Story-6, Language-7, Ideas-6, Characters-7, Enjoyment-7, Overall-6.7
Profile Image for Ashley Lister.
Author 42 books72 followers
February 27, 2022
Not my favourite of the four books, but still a very enjoyable read with some strong humour and some eloquent science fiction.
Profile Image for Richard.
Author 2 books4 followers
October 6, 2012
While not as funny or as relatable to the BBC series as Red Dwarf: Infinity Welcomes Careful Drivers or Better than Life, the third Red Dwarf book entertains! Written solely by Doug Naylor, Last Human picks up where Better than Life concludes and brings Lister's story full-circle.

It's a more complete story than the episodic first two books, and this seems to be its biggest flaw. The first two Red Dwarf books worked so well because they added to stories seen in the BBC series, but Last Human effectively salvages some of the funnier jokes and scenarios from Series III and IV into an overall narrative unrelated to the plots of specific episodes.

In the end, I liked it more than reviews listed here implied I might. Last Human was enjoyable, hard to put down, and a worthwhile addition to the Red Dwarf universe and characters I've imagined in my head through the TV series and previous books!
Profile Image for Paul Spencer.
143 reviews2 followers
August 7, 2021
The Red Dwarf novels are generally pacy and enjoyable affairs, but tend to grate slightly as they are their own ‘universe’ and differ from the paths that the TV series has taken, even though they use the same characters and situations. Naylor’s solo effort is an occasionally chortle-out-loud funny book, but the focus on sci-fi adventure while at times inventive is not that engaging; it seems to skim over events quite quickly (reads almost script-like) and there is not enough Rimmer in it! Naylor is definitely a very talented comic writer and can certainly write good sci-fi but the former tends to work better than the latter. And also, it’s interesting to note that this book kills Rimmer, and effectively ends Red Dwarf!
Profile Image for Jason.
1,170 reviews103 followers
April 5, 2016
Not the best book in the series of red dwarf books, really only for the super-fans of the series. It's a bit of a mash-up from various episodes and because of that it doesn't flow as well as the other books. You can find lots of plot holes too, for example the book is called "Last Human" but there is another human called Kochanski, so right away the title is confusing. Maybe if this book was better edited I would have rated it as high as the other books in the series. I still laughed though and enjoyed reading it.
Profile Image for Ochwey.
127 reviews19 followers
May 18, 2017
Rozdělení spisovatelského dua moc neprospělo, ale stejně jsem se dost pobavila a smála nahlas (proto, že znám ty vtípky ze seriálu nazpaměť?). Ale jen těm vtipům, děj byl trochu ujetá, zmatená a překombinovaná slátanina (ale ne ujetá v trpaslíkovském duchu!) a postavy měly takové nějaké nestandartní chování, ehh,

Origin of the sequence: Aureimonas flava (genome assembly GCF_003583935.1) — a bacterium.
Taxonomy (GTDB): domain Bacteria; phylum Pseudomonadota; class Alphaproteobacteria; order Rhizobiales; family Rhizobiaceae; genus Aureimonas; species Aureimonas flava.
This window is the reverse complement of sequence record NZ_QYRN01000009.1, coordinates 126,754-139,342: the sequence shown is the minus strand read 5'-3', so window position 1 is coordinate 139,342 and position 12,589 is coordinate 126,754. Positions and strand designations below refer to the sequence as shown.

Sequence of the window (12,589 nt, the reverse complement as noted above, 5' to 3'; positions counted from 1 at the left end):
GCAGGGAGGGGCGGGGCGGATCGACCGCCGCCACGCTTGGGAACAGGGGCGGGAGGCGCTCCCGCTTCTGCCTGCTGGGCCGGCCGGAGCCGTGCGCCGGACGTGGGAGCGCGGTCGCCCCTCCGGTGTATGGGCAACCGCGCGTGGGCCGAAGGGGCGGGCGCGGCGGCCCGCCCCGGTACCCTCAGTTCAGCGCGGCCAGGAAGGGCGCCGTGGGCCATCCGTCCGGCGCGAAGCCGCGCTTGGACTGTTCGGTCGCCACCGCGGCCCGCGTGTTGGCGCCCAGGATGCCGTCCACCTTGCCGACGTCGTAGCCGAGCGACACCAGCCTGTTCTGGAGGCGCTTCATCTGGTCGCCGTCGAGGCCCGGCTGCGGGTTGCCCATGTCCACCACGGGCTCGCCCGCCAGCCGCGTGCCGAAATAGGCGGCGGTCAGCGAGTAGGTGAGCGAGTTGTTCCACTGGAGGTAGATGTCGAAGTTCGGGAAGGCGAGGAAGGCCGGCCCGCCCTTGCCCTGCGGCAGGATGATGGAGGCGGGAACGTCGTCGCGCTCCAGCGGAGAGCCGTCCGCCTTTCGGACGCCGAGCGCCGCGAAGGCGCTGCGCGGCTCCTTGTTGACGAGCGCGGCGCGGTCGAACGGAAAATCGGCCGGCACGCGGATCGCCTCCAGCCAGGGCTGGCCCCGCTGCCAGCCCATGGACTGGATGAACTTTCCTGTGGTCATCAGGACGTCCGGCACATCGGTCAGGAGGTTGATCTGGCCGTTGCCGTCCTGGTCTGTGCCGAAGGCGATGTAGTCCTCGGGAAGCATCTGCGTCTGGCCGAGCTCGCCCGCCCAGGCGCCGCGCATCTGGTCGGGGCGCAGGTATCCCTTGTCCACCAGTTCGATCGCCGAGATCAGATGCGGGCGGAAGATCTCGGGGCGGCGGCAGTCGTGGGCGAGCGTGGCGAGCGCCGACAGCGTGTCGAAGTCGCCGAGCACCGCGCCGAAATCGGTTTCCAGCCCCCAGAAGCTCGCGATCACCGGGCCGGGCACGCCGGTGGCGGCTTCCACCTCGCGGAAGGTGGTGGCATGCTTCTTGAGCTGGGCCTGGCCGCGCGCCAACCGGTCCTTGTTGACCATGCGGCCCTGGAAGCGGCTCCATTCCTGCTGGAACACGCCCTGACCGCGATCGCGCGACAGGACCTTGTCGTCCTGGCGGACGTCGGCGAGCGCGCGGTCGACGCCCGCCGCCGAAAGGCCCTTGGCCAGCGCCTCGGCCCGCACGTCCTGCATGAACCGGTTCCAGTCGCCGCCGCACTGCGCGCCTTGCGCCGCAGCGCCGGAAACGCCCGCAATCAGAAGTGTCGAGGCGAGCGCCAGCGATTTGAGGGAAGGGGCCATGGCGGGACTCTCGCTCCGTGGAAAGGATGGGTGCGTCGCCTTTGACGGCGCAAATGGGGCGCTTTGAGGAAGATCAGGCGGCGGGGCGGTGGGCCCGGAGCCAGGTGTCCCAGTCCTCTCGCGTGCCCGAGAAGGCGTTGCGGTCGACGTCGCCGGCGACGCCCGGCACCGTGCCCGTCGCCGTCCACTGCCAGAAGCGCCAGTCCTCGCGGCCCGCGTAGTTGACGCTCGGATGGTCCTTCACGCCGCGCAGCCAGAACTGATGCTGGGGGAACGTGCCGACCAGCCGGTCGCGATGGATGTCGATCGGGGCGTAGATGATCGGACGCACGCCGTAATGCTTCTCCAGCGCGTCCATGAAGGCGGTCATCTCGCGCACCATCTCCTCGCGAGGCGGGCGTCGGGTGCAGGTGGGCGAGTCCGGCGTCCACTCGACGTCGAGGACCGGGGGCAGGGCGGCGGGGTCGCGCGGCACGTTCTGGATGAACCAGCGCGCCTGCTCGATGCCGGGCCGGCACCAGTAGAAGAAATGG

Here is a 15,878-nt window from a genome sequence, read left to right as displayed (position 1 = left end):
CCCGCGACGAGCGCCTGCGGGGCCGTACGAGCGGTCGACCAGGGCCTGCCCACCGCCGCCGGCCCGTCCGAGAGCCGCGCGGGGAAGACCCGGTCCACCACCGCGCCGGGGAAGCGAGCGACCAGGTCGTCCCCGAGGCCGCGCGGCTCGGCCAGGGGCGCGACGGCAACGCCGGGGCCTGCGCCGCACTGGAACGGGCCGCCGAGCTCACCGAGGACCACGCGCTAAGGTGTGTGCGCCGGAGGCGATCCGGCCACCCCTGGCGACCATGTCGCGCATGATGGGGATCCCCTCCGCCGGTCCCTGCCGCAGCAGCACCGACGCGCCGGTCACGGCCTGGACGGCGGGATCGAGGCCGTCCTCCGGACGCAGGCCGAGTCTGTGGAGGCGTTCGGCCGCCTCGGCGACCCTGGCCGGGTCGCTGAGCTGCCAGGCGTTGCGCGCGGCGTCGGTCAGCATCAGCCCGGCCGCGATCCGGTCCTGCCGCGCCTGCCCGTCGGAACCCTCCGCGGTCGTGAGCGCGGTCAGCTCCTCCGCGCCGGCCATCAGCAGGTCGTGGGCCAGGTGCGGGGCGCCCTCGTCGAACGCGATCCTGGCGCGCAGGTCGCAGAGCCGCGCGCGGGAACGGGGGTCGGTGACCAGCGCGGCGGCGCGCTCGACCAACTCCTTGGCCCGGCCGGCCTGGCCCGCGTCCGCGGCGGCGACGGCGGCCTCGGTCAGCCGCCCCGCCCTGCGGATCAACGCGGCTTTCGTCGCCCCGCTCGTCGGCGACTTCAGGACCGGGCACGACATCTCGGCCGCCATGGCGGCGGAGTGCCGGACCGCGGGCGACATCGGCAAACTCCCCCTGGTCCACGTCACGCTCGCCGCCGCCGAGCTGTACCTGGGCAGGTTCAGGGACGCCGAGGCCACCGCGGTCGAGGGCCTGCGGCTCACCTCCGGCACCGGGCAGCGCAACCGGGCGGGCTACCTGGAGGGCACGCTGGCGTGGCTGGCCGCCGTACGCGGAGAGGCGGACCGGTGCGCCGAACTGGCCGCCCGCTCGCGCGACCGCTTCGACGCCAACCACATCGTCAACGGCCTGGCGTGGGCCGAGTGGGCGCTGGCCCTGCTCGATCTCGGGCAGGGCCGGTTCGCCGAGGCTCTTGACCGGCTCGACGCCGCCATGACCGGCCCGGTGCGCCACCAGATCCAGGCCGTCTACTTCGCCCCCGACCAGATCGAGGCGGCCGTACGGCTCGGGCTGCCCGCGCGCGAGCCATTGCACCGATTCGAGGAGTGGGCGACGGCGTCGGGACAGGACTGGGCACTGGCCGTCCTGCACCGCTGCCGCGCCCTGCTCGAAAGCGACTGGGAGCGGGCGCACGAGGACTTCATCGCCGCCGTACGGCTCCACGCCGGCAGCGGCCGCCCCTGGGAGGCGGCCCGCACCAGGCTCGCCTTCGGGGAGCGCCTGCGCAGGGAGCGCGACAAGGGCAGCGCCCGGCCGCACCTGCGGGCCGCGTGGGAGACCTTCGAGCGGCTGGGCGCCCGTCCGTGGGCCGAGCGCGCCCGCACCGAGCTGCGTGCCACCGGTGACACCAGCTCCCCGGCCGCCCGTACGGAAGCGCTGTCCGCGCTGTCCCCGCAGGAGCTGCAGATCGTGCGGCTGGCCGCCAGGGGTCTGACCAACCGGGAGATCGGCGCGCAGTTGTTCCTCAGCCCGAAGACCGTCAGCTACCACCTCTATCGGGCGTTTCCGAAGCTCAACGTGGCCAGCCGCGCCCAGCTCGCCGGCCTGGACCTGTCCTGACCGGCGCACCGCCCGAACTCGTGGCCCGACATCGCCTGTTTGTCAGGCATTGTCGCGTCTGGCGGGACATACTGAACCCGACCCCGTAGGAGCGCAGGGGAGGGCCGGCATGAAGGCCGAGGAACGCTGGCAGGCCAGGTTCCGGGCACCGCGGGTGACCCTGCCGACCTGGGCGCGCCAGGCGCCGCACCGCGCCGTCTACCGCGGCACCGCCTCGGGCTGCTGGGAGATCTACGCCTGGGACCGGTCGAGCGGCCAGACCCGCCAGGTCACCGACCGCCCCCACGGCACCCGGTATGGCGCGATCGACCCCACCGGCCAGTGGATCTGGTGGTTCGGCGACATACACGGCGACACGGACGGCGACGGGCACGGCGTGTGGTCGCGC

Profile Image for Liz.
360 reviews1 follower
January 18, 2020
Definitely better than 'Backwards'. The plot had a nicer flow and the characters were far more natural. 'Backwards' was a little too clinical for my taste, whereas 'Last Human' was far more... human (for want of a better term). Really enjoyable end to a fantastic series of books.

Reread - Jan 2020
2 reviews2 followers
September 9, 2011
Bloody rubbish. From reading this and then reading "Backwards" by Rob Grant you can see who teh talent really was out of teh two of them. It's a shame that it was Doug Naylor who kept on writing the show, one can only imagine how good Red Dwarf could have been had Rob Grant stuck around.
Profile Image for Soňa.
698 reviews46 followers
August 9, 2016
priveľa nápadov, priveľa snahy, priveľa rôznych dejových línii a prepletencov. Zbytočne zmätočné a smutne otravné. Škoda
Profile Image for Tyson Adams.
Author 5 books17 followers
November 4, 2021
It's cold outside, there's no kind of atmosphere, I'm all alone, more or less.

Last Human and Backwards continues the adventures of the crew of Red Dwarf after the events of Better Than Life. Doug Naylor tells the tale of Lister reuniting with his crew and adventuring into an alternate universe where they are mistaken for versions of themselves accused of crimes. Rob Grant tells the tale of Lister reuniting with the crew only to be stuck in the backward universe.

After Grant Naylor split up and became Doug Naylor and Rob Grant to write their respective third instalments in the Red Dwarf series, interesting things happened. I'm reviewing both books as one because I read both back to back and wanted to compare the two.

Last Human is the better of the two third instalments (4 stars). The adventure is a challenge for everyone and shows how far all the characters have come. While not as humorous as the previous books, it does manage to revel in the absurdity. I especially like (and remember from when I originally read this book 25 years ago) the luck virus and its part in the story.

Superficially, Backwards is the more absurd and humorous premise (2 stars). The multiverse crossovers, Ace Rimmer, and the Agonoids should make for an amazing adventure. But I found the jokes a bit flat and the story felt like a series of set-pieces - which is unsurprising given the previous instalments and that this was based on episodic TV scripts.

The main difference I wanted to discuss was the pig. I can still remember this mean "joke" from when I first read the series in the 90s. The "joke" in question appears in Backwards and it becomes apparent that the pig was actually a woman who had become morbidly obese and depressed as a result of being sexually assaulted as a teen by Cat.